'I'm always looking for the Hows and the Whys and the Whats,' said Muskrat, 'That is why I speak as I do. You've heard of Muskrat's Much-in-Little, of course?'
'No,' said the child. 'What is it?'
- The Mouse and his Child. Russell Hoban.

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Friday, 3 June 2016


When I was young I would not have eaten this pear. I would have turned my nose up at it, and asked for another, more perfect one.
It occurred to me, as I was cutting away the bruises, how juicy this one was. And when I had it with my muesli, yoghurt, and milk, it was just so deliciously tasty! Almost perfect, the bits that were left.
A metaphor for life, perhaps.


  1. Obviously you and your family were always wealthy.
    In my family, and among all the people I know, we were taught to be grateful to have anything at all to eat. We even had a little rhyme that ended with, "How I wish I had that crust that once I threw away."
    How times change.

    1. Thanks for your comment Louise. Actually we were not especially waelthy when I was growing up in the late fifties, early sixties, but I was lucky enough to live in a place where fruit grew very well and there was always plenty of that particular food group.
      Also, truth be known I was also just plain fussy and probably a little spoilt because I was thin and sickly!

    2. Graham Edwards has left a new comment on your post "Perfection":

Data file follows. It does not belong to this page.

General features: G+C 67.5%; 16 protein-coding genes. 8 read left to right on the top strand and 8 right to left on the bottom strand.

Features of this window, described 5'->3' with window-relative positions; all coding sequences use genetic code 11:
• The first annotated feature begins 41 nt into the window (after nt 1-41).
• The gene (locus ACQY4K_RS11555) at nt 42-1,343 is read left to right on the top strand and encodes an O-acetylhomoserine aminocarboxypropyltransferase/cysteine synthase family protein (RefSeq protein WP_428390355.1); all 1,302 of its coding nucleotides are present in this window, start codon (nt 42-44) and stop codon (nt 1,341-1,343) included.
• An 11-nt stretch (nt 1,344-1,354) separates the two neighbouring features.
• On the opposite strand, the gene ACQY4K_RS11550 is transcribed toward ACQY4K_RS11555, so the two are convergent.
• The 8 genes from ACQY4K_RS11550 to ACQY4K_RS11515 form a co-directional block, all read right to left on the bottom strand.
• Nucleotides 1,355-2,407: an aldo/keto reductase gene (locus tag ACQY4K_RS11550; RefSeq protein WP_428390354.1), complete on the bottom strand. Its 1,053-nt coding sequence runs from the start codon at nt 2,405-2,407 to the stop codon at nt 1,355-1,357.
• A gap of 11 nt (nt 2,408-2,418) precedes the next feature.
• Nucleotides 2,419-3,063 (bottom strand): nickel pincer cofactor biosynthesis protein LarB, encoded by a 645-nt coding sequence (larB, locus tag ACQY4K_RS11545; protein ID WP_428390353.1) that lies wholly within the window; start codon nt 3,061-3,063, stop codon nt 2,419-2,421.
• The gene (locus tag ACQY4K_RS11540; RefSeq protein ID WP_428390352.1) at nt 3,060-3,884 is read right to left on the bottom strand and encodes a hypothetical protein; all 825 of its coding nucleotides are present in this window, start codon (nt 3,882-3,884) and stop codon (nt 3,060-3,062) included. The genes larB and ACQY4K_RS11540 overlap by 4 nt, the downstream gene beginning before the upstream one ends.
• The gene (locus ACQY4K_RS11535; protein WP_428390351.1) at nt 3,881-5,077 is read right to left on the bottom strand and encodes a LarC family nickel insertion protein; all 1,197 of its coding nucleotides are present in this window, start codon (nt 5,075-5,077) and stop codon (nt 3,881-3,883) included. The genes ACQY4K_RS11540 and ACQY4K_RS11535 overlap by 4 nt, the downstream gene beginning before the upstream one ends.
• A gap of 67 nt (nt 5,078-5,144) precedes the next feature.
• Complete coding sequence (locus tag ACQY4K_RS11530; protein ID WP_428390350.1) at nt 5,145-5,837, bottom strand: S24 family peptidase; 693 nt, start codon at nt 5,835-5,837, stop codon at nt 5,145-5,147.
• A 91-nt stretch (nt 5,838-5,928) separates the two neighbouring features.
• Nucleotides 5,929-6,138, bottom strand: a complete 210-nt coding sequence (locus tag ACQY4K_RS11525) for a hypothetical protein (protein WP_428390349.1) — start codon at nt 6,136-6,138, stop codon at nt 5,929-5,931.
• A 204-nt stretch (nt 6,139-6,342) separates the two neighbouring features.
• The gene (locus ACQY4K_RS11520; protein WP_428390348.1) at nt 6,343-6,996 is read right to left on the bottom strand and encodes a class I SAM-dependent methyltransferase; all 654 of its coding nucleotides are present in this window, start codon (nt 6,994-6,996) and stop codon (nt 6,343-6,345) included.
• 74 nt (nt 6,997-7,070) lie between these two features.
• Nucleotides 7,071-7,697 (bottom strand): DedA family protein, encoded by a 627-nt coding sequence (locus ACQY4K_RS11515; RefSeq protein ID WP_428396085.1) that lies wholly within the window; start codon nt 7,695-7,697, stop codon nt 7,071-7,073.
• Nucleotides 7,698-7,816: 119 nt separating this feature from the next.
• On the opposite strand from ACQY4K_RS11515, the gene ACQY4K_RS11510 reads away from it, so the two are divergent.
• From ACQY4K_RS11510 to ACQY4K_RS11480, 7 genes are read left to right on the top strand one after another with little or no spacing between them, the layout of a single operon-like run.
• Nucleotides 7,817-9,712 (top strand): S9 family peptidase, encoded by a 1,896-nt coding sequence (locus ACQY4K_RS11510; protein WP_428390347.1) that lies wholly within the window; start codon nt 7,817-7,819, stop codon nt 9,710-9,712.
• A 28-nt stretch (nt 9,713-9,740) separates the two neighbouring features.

What a bizarre coincidence. I love a Conference Pear and Parmesan cheese thinly sliced in the evening. The night before last I realised that the pear I had left was on the turn and I'd no Parmesan (since my infection in New Zealand I've hardly eaten either cheese or chocolate). I looked at the pear and just decided to eat it on its own. Instead of the firm, just ripe enough texture I prefer it was at the other end of the ripeness scale and I, too, thought to myself how much more taste there was. I didn't even bother to cut out the overripe bits.

      I'll have to apply my brain to the metaphor for life bit.
      (Kate says: sorry Geeb, had to paste this from my email, as my fat finger deleted it instead of posting it!)

    3. What a coincidence!
      But, also, Whot!? No cheese or chocolate!?
      Surely ... ?

  2. As we grow most of our own fruit, I'm used to eating things with bugs inside. I had a neighbour here who used to say he wouldn't eat an apple if if DIDN'T have a bug inside; that way he knew it hadn't been sprayed. I think he exaggerated a bit.

  3. A few days have passed since I left the comment above. The ideas that sprang from the original post have been churning in my mind. That makes it a very worthwhile blog post, agreed? We are so lucky now with the variety and quality of the food available to us in general. When I was a child the shop keeper chose the fruit and other groceries from what was behind the counter. We watched and paid. Not any more.


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